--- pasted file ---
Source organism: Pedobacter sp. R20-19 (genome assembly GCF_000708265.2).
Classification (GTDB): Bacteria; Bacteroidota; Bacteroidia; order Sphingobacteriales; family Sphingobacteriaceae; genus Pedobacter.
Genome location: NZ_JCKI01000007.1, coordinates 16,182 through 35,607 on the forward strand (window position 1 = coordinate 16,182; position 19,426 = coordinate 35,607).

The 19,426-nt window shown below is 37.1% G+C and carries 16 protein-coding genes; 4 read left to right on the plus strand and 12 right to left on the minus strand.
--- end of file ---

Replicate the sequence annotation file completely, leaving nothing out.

Source organism: Pedobacter sp. R20-19 (genome assembly GCF_000708265.2).
Classification (GTDB): Bacteria; Bacteroidota; Bacteroidia; order Sphingobacteriales; family Sphingobacteriaceae; genus Pedobacter.
Genome location: NZ_JCKI01000007.1, coordinates 16,182 through 35,607 on the forward strand (window position 1 = coordinate 16,182; position 19,426 = coordinate 35,607).

The 19,426-nt window shown below is 37.1% G+C and carries 16 protein-coding genes; 4 read left to right on the plus strand and 12 right to left on the minus strand.